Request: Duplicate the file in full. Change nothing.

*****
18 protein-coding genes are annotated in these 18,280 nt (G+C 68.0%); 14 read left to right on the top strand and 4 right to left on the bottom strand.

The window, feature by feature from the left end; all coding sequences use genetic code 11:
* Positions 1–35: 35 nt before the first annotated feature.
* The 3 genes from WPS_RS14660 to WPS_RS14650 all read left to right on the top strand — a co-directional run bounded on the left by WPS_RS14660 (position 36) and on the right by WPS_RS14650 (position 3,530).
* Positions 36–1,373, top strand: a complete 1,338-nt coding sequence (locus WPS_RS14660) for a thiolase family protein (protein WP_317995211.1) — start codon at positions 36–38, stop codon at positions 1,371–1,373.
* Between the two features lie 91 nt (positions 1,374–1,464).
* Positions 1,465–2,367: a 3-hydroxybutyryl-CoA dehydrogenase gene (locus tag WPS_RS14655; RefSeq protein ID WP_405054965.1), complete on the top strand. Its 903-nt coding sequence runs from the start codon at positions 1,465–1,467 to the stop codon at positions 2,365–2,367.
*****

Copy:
18 protein-coding genes are annotated in these 18,280 nt (G+C 68.0%); 14 read left to right on the top strand and 4 right to left on the bottom strand.

The window, feature by feature from the left end; all coding sequences use genetic code 11:
* Positions 1–35: 35 nt before the first annotated feature.
* The 3 genes from WPS_RS14660 to WPS_RS14650 all read left to right on the top strand — a co-directional run bounded on the left by WPS_RS14660 (position 36) and on the right by WPS_RS14650 (position 3,530).
* Positions 36–1,373, top strand: a complete 1,338-nt coding sequence (locus WPS_RS14660) for a thiolase family protein (protein WP_317995211.1) — start codon at positions 36–38, stop codon at positions 1,371–1,373.
* Between the two features lie 91 nt (positions 1,374–1,464).
* Positions 1,465–2,367: a 3-hydroxybutyryl-CoA dehydrogenase gene (locus tag WPS_RS14655; RefSeq protein ID WP_405054965.1), complete on the top strand. Its 903-nt coding sequence runs from the start codon at positions 1,465–1,467 to the stop codon at positions 2,365–2,367.